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The U.S. Internal Revenue Service (IRS) is deploying artificial intelligence (AI) to crack down on potential tax violations by wealthy taxpayers and large business partnerships. The agency said it will use AI to launch investigations into 75 of the largest partnerships in the U.S., which have assets averaging more than $10 billion. These include hedge funds, real estate investment partnerships, and law firms that have used sophisticated schemes to evade taxes.

The IRS said it will also target individuals with incomes of more than $1 million but tax debts of more than $250,000. According to the agency, there are about 1,600 taxpayers who fall under this category and owe hundreds of millions of dollars in taxes. According to the IRS, the agency will use machine learning and other tools to identify and prioritize these cases.

The new effort is part of the Biden administration’s plan to raise billions of dollars in revenue over the next decade through new tax compliance measures. The administration has proposed investing $80 billion over 10 years in the IRS to modernize its technology, hire more staff and expand its enforcement capabilities. The IRS said it has received $3 billion from the Inflation Reduction Act, which took effect in March 2023, to strengthen its operations.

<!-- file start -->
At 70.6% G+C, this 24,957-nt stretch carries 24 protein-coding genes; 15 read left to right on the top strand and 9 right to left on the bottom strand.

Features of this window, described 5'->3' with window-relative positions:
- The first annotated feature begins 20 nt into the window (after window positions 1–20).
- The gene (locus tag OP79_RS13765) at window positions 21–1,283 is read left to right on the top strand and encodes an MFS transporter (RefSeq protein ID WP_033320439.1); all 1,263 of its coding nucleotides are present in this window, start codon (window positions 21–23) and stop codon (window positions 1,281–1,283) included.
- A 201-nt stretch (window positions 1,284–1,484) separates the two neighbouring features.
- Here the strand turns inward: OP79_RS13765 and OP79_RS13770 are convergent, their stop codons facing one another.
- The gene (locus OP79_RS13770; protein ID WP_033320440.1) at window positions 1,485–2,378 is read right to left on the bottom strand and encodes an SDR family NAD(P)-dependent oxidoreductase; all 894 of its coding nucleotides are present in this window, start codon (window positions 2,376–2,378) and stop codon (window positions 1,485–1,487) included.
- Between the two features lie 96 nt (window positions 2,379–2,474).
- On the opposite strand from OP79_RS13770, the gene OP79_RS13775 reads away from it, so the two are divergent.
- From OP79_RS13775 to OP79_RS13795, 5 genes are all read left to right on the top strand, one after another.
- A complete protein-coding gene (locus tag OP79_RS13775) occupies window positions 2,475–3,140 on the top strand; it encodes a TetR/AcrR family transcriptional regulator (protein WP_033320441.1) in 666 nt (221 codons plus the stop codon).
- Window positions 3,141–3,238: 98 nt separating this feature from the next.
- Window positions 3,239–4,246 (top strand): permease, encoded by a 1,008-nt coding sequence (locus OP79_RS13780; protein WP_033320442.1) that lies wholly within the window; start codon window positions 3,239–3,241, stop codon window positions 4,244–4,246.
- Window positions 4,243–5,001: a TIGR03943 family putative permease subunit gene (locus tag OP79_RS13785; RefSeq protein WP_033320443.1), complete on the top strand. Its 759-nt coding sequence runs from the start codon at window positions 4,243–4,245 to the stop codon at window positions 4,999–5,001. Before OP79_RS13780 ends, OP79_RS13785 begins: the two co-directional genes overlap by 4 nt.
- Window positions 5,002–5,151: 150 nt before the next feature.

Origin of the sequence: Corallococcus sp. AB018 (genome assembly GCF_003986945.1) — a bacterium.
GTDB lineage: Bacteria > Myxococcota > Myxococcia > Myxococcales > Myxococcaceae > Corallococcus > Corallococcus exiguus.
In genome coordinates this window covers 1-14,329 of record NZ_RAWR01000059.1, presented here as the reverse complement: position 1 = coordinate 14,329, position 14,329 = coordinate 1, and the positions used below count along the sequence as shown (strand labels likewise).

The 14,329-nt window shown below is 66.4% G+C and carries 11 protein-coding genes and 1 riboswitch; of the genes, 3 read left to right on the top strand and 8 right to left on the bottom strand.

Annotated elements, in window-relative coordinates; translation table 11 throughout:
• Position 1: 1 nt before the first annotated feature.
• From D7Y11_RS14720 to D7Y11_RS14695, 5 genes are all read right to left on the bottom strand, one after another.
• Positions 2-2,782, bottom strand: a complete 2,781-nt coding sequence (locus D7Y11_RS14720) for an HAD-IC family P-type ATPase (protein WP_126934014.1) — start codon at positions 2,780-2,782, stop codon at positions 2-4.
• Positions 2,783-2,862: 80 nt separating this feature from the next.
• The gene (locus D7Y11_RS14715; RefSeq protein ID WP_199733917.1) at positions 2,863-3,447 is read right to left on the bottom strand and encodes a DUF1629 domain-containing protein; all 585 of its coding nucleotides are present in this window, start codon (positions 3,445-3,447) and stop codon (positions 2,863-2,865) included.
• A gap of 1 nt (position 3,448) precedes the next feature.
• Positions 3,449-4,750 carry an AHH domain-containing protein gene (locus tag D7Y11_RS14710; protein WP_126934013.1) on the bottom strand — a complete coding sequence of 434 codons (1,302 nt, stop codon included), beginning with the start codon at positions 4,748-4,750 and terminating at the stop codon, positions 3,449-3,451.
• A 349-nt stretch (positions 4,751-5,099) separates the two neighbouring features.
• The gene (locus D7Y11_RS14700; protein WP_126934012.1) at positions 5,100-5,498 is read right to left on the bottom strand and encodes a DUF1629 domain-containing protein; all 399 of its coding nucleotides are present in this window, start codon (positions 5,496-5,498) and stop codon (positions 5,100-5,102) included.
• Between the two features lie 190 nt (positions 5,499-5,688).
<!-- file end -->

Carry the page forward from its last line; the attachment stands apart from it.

The commissioner of the IRS, Danny Werfel, said in a statement that the new funding will help reverse the trend of low audit rates for wealthy filers, which he said was caused by years of underfunding. He said he is committed to ensuring that the new funding leads to more effective compliance among the wealthy, while audit rates for middle- and low-income taxpayers will not change in the coming years.

The use of AI to combat tax evasion has been welcomed by some experts and lawmakers as helping to level the playing field and ensure fairness in the tax system. However, concerns have also been raised about privacy, accuracy, and oversight. Some critics have argued that the IRS should not rely too heavily on AI without human review and intervention and that it should be transparent about how it uses and safeguards the data it collects.

The IRS said it will follow strict rules and procedures to protect taxpayers’ rights and privacy, and that it will only use AI as a tool to assist its auditors and investigators, not as a replacement for them. The agency also said it will work with Congress and other stakeholders to ensure accountability and oversight of its AI initiatives.

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